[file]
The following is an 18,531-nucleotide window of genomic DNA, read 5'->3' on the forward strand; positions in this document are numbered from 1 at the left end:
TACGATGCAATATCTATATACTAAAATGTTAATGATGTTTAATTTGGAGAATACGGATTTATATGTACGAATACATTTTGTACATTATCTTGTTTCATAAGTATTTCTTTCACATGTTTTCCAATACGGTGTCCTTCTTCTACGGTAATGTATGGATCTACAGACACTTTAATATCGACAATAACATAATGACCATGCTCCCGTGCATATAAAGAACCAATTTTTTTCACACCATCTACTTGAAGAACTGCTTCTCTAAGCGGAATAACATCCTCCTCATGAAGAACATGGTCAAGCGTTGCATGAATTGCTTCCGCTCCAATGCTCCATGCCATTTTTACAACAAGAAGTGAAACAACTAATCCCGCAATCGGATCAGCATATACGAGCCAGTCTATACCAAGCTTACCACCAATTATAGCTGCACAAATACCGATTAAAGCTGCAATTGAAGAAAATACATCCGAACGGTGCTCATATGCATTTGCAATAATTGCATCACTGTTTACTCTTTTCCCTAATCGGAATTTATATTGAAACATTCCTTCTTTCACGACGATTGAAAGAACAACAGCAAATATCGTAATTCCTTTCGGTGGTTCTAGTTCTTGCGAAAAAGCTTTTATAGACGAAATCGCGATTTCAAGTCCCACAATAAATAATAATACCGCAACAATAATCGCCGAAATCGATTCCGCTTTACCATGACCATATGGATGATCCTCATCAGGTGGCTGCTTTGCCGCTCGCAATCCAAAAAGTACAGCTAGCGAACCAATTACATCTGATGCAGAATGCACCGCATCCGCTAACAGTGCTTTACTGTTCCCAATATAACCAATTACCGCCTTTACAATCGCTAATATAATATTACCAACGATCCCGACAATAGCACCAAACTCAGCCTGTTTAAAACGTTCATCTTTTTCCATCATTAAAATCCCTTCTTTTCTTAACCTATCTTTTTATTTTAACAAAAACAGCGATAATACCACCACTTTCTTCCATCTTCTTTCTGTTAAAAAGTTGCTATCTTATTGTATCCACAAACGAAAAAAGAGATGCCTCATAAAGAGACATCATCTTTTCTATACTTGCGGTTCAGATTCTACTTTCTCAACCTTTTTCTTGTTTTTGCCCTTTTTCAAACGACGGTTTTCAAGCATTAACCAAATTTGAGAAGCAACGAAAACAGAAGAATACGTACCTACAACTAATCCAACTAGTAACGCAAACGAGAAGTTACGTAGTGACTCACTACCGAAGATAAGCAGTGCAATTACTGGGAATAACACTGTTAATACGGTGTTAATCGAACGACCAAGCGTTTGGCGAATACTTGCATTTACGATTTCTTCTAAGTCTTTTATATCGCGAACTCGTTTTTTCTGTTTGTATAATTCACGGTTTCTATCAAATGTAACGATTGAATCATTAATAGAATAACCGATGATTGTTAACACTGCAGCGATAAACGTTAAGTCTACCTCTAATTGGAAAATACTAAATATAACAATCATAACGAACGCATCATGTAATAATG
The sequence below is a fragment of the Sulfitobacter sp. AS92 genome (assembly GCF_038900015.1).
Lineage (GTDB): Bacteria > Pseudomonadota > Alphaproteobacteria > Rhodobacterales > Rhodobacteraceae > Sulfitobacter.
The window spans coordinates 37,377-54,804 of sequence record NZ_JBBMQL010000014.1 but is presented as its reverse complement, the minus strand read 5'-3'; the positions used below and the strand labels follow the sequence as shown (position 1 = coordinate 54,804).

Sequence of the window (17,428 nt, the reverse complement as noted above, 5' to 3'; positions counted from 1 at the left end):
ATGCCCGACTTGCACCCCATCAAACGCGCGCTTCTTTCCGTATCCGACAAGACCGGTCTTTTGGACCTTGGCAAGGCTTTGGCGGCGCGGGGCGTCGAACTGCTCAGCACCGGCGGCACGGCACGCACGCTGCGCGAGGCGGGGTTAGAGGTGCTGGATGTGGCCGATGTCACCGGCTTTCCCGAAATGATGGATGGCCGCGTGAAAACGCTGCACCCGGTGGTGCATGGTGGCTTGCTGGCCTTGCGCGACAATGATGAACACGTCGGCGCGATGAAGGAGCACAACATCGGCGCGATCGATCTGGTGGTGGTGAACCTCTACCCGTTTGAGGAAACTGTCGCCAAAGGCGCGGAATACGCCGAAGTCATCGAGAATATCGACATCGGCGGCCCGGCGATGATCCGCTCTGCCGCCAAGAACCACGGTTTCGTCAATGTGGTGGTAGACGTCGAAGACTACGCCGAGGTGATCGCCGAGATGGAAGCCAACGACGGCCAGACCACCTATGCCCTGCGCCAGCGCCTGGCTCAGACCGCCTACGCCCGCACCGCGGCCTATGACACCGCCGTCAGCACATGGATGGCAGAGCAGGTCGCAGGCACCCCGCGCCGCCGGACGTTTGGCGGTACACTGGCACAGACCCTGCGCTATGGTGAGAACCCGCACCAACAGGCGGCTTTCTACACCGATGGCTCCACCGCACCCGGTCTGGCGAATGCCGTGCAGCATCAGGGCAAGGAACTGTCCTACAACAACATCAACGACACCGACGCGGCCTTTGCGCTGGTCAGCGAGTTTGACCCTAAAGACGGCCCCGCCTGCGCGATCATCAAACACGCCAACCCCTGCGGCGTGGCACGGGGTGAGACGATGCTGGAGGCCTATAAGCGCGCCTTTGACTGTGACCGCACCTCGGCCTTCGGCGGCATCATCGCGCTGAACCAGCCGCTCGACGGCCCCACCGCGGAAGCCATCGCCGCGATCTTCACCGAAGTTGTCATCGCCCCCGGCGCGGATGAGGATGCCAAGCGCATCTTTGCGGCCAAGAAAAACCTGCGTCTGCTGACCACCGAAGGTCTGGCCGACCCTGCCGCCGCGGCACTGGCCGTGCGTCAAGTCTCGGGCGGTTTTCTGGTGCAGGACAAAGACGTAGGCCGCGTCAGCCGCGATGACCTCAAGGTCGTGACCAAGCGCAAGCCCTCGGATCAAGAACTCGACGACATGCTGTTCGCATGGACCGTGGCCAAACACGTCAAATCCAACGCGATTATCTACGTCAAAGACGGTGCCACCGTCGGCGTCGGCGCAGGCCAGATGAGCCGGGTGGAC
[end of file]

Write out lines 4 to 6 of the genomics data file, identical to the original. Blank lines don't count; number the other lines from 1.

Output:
Lineage (GTDB): Bacteria > Pseudomonadota > Alphaproteobacteria > Rhodobacterales > Rhodobacteraceae > Sulfitobacter.
The window spans coordinates 37,377-54,804 of sequence record NZ_JBBMQL010000014.1 but is presented as its reverse complement, the minus strand read 5'-3'; the positions used below and the strand labels follow the sequence as shown (position 1 = coordinate 54,804).

Sequence of the window (17,428 nt, the reverse complement as noted above, 5' to 3'; positions counted from 1 at the left end):